“A Tree and Its Fruit”
“Beware of false prophets who come to you in sheep’s clothing but inwardly are ravenous wolves. You will recognize them by their fruits. Are grapes gathered from thornbushes, or figs from thistles? So, every healthy tree bears good fruit, but the diseased tree bears bad fruit. A healthy tree cannot bear bad fruit, nor can a diseased tree bear good fruit. Every tree that does not bear good fruit is cut down and thrown into the fire. Thus you will recognize them by their fruits.”
Our relationship thus far had produced good fruit: a shared commitment to knowing God and to building God’s kingdom, along with a deep and selfless love for each other. And other romantic relationships between people of the same gender produced similarly good fruit.
If anything, non-affirming Christianity bore bad fruit through the heart-wrenching exclusion and suffering of God’s LGBTQ children. (This is a topic we plan to discuss further in later posts.)
Like anyone seeking truth, we craved information. As we studied the New Testament together, we also sought knowledge and wisdom from other trusted sources. The Gay Christian Network and Rachel Held Evans’ blog are two that we remember fondly.
We also read perspectives from “both sides of the aisle.” After all, our evangelical upbringing had warned us about purported follies of the heart (usually with cherry-picked verses like Jeremiah 17:9, Matthew 15:19, and Proverbs 4:23).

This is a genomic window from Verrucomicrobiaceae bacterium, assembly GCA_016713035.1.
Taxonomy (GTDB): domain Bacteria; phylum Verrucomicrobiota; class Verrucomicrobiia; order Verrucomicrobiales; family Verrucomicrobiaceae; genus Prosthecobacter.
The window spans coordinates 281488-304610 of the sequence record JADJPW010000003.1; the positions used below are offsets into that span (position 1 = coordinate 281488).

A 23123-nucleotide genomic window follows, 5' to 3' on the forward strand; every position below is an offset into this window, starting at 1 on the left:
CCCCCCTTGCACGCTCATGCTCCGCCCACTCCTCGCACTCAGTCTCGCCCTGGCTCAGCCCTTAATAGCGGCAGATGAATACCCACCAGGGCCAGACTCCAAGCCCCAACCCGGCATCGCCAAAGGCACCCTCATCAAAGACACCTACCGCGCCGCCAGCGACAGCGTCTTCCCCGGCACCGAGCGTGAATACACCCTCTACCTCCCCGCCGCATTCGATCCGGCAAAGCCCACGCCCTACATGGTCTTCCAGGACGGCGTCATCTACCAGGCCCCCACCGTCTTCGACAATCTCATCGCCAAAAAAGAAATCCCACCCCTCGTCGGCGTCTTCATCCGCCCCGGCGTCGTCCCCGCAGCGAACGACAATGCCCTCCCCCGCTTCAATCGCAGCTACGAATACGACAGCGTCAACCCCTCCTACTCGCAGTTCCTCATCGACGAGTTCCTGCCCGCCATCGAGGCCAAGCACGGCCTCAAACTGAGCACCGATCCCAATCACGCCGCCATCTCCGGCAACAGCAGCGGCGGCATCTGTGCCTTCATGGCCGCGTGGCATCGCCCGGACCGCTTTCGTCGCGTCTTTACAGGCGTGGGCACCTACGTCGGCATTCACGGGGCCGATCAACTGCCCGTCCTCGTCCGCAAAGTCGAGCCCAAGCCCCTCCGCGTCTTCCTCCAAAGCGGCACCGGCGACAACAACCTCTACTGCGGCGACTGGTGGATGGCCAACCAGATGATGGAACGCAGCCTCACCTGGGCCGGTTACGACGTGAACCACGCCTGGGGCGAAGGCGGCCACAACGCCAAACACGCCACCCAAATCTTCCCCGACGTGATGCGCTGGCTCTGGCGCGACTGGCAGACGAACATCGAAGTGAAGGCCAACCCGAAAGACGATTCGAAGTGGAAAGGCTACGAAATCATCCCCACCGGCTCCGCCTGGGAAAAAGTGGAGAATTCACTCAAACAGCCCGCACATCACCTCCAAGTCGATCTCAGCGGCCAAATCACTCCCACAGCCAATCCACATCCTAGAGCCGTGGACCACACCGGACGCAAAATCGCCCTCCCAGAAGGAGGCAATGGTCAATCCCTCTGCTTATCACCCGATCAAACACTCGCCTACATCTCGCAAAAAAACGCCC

We worked hard to be unbiased. As a hearty reader, I made a point of engaging with multiple texts and perspectives. And so I read:
- Torn: Rescuing the Gospel from the Gays-vs.-Christians Debate by Justin Lee
- Does Jesus Really Love Me? by Jeff Chu
- Washed and Waiting: Reflections on Christian Faithfulness & Homosexuality by Wesley Hill
- The Secret Thoughts of an Unlikely Convert: An English Professor’s Journey into Christian Faith by Rosaria Butterfield
- Slaves, Women, & Homosexuals: Exploring the Hermeneutics of Cultural Analysis by William J. Webb
(Note that none but Secret Thoughts are by female authors. That said, I would not force Rosaria Butterfield’s book on any enemy of mine. Also, Wesley Hill’s approach is more narrow-minded than that of Justin Lee and Jeff Chu. This was a few years before God and the Gay Christian by Matthew Vines would be released.)